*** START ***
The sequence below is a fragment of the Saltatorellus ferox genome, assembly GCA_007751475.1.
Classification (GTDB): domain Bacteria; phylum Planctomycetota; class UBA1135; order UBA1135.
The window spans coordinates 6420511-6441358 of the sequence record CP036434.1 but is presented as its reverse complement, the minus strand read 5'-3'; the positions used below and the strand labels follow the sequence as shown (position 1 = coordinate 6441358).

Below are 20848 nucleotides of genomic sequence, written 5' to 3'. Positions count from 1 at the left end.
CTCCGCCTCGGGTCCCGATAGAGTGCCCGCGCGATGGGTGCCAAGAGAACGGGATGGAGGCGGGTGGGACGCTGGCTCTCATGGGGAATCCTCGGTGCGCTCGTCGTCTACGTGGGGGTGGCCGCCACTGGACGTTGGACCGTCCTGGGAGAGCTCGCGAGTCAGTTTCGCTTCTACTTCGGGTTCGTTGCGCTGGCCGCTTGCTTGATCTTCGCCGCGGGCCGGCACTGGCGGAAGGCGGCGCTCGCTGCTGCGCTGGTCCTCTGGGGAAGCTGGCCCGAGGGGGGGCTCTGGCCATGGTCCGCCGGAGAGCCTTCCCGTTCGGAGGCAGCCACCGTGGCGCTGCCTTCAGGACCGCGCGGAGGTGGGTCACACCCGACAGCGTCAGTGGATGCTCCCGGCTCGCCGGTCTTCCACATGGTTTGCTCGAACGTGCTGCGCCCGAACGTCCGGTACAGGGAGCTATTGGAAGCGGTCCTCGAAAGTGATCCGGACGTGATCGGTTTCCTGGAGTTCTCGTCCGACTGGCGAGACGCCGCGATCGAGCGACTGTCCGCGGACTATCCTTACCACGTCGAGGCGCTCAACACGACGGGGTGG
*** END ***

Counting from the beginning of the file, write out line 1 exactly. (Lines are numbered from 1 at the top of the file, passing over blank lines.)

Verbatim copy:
The sequence below is a fragment of the Saltatorellus ferox genome, assembly GCA_007751475.1.